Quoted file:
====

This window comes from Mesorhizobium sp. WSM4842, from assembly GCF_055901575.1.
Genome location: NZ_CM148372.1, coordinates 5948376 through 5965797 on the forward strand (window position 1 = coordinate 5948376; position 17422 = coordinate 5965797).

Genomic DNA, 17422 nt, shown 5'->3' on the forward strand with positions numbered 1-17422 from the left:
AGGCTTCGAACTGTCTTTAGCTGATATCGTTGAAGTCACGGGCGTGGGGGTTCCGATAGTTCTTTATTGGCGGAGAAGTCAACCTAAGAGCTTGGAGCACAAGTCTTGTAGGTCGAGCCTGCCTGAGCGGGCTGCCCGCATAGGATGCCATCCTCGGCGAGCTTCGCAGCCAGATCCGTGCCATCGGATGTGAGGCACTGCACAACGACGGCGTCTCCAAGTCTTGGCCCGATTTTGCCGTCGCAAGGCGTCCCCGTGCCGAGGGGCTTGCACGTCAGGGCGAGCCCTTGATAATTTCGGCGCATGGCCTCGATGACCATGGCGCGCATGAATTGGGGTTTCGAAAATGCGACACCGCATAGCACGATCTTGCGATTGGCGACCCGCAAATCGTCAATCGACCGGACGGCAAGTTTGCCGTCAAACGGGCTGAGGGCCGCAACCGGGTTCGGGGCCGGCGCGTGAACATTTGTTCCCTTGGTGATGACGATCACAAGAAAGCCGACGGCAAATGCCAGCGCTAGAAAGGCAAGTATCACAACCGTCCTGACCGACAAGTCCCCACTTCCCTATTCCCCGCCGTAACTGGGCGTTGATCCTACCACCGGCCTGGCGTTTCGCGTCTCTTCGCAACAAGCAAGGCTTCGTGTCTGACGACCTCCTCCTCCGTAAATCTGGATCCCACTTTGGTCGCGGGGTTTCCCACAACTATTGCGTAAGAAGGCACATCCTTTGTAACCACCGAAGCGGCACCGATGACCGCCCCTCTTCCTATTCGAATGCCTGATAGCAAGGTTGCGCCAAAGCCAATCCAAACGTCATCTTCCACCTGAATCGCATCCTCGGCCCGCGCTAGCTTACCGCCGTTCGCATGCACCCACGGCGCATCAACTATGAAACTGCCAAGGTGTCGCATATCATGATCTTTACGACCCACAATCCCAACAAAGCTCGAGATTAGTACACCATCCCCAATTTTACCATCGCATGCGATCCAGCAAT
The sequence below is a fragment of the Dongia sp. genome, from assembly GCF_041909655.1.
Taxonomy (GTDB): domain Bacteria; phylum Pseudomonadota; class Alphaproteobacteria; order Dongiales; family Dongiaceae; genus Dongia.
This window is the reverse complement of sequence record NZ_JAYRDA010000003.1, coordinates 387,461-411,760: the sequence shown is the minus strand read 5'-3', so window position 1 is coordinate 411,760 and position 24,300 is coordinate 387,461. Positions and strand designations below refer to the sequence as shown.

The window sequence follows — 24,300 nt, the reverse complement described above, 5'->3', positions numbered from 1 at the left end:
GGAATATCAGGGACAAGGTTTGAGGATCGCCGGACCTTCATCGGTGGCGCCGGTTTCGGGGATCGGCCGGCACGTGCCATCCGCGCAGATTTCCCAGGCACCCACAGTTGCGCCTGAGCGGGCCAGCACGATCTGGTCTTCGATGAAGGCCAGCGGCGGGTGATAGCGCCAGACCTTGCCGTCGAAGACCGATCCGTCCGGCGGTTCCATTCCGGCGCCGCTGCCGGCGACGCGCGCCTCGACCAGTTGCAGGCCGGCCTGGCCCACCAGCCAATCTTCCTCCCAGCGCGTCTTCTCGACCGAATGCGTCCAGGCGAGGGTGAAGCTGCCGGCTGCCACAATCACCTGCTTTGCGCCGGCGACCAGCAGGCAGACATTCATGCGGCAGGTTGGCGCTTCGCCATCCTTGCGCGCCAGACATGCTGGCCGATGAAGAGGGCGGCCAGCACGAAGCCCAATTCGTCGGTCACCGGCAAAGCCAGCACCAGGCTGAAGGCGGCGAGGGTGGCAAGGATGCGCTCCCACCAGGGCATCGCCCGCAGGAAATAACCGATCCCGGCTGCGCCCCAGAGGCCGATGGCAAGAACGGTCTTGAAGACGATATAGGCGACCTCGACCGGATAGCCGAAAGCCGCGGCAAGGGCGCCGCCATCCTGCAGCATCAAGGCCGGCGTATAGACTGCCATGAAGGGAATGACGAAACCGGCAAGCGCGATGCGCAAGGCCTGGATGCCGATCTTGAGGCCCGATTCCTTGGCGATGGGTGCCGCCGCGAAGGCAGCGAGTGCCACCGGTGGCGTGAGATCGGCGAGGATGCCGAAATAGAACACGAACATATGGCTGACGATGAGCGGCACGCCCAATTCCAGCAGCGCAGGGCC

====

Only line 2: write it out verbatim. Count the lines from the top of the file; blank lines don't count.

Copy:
Genome location: NZ_CM148372.1, coordinates 5948376 through 5965797 on the forward strand (window position 1 = coordinate 5948376; position 17422 = coordinate 5965797).